The micromagnets shift the frequency of only those radio waves emitted by water traveling between their constituent discs. If this space is blocked off, says Zabow, the particles have no effect on the MRI signal. Consequently, the micromagnets could act as miniature chemical sensors. “You could purposely block the space with a material that melts at a certain temperature or that is in some way reactive, expanding or shrinking” under specific conditions inside the body, says Zabow.
Contrast agents for MRI already exist, and some of them can even be targeted to particular tissues or cell types. Like the NIST micromagnets, these agents make part of the image look brighter or darker by shifting the radio frequencies emitted by protons. Unlike the NIST particles, however, they’re made using chemical techniques, so the dimensions of their particles can’t be carefully controlled. As a consequence, they shift the frequencies of the protons’ signals unpredictably. On average, they provide a contrast to the standard MRI signal, but they can’t offer more-precise, local distinctions.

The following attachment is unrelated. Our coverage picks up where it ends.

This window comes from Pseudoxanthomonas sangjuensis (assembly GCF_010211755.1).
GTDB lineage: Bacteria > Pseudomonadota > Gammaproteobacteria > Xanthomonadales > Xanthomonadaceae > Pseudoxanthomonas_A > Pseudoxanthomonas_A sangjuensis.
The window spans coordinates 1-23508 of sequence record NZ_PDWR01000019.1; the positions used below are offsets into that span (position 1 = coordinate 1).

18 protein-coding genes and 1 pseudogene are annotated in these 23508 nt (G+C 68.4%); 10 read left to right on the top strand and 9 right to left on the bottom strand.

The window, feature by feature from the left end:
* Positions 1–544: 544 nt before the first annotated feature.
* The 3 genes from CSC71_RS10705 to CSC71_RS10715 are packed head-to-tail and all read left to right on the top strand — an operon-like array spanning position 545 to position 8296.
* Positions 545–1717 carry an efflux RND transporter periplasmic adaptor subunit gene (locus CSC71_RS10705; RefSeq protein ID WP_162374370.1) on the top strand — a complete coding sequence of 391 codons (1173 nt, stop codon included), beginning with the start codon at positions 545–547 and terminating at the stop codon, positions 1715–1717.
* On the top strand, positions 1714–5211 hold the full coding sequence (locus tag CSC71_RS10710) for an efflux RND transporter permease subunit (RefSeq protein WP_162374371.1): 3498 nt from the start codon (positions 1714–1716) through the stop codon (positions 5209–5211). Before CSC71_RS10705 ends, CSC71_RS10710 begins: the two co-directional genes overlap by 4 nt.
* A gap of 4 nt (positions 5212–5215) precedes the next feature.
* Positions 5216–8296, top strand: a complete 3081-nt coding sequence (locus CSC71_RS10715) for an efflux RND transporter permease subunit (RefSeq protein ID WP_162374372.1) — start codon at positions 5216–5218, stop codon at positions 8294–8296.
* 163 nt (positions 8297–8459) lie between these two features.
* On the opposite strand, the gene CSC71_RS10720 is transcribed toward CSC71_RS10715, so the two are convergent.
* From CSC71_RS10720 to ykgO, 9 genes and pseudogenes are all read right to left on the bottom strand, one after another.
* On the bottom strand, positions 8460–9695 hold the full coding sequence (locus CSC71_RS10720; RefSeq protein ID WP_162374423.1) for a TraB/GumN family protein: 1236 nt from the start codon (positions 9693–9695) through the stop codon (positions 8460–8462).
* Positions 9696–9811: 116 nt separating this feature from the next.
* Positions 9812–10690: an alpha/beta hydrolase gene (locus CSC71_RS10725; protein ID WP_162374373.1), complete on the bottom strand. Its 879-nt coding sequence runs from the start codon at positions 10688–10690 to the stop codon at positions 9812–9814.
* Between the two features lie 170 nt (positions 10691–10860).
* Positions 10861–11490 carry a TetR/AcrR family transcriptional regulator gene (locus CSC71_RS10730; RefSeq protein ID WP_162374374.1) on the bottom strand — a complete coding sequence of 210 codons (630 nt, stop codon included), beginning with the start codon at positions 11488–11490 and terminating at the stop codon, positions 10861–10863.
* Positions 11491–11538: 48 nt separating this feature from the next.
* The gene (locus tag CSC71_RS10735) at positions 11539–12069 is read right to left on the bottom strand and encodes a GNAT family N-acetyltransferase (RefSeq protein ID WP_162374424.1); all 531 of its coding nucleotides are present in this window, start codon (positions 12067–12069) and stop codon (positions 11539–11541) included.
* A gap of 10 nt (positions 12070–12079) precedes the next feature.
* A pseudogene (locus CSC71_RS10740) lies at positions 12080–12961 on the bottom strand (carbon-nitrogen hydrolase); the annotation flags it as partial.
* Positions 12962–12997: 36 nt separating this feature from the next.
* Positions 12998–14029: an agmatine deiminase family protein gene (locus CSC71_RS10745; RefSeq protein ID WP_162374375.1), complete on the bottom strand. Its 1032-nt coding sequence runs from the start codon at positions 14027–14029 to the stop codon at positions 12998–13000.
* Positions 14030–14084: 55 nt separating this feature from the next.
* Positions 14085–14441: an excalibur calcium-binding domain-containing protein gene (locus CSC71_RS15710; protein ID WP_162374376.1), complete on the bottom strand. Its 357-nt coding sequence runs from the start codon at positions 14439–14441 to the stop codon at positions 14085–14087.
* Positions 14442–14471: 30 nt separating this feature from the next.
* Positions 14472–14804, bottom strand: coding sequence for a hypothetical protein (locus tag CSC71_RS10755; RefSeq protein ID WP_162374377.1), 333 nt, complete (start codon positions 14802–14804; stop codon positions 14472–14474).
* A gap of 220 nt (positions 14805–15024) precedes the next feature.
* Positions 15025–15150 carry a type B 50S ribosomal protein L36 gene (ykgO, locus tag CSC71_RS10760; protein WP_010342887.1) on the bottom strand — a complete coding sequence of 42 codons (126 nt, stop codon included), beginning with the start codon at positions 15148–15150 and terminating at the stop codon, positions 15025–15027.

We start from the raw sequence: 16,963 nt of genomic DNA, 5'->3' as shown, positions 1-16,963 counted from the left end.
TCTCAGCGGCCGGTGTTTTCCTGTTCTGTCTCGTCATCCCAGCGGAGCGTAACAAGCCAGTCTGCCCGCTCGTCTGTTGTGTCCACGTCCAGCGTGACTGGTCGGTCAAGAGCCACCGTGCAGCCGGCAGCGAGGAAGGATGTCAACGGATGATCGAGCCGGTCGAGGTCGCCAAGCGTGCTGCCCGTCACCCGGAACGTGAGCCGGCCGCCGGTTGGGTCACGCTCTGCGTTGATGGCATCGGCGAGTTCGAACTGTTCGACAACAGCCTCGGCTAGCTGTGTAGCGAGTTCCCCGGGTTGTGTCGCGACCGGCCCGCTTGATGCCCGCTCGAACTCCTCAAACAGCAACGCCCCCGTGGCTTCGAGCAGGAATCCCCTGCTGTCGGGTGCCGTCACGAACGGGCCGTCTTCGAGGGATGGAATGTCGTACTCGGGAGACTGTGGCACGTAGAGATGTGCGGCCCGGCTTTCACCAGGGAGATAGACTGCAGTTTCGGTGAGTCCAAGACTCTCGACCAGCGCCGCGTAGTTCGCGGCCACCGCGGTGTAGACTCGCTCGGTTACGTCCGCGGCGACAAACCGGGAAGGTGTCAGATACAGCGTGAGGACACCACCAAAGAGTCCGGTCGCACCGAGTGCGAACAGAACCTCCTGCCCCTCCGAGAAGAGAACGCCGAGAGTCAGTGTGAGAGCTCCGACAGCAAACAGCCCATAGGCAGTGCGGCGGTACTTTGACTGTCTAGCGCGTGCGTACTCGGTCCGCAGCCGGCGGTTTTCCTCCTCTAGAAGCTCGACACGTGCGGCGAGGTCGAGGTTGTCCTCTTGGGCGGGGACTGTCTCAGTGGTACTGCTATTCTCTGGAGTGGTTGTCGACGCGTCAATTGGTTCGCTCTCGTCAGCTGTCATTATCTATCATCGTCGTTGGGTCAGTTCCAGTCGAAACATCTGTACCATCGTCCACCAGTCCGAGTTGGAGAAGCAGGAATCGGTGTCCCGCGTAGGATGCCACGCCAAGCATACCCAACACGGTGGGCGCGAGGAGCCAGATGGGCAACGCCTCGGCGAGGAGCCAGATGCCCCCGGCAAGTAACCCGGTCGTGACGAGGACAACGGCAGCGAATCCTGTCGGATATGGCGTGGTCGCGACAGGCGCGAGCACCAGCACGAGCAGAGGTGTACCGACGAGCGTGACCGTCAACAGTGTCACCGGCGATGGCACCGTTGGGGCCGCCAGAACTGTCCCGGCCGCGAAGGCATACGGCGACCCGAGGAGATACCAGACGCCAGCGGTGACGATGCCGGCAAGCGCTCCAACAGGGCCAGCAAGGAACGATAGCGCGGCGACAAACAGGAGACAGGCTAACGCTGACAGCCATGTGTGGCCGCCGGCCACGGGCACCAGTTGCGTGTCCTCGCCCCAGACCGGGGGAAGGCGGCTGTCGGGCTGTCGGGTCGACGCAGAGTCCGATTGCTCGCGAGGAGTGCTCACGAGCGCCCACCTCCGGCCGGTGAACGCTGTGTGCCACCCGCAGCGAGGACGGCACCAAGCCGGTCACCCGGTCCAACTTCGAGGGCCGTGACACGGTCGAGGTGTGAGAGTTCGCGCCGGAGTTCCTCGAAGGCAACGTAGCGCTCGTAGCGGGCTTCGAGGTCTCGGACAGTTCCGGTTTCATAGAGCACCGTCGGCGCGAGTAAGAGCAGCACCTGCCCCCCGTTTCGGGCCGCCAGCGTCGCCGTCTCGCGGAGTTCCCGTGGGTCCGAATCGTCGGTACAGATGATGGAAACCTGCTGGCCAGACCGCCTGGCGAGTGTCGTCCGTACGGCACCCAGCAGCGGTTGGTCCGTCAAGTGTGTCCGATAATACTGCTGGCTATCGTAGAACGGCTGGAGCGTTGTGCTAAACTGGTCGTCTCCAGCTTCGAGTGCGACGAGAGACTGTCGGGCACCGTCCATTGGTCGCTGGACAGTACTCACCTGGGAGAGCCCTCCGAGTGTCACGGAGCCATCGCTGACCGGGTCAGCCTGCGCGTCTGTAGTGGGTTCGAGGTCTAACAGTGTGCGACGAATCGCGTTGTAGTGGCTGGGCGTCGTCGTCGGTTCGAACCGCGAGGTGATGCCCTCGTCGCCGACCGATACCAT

“If you were to put in two [such agents], you couldn’t tell the difference between them,” says Richard Bowtell, a professor of physics at the Institute of Neuroscience at the University of Nottingham, in England. Each NIST particle, though, produces a distinct signature. “If you put them all in simultaneously, you could see which signal belongs to which one,” Bowtell says.
The micromagnets, described this week in the journal Nature, have so far been made from nickel, which is toxic. But Zabow says that they could easily be made from iron, which is nontoxic and magnetic. The researchers are exploring the idea of using the particles as “sensors of physiological conditions inside the body,” says Zabow, but he cautions that they are only now taking the first step in that direction, planning tests in cells.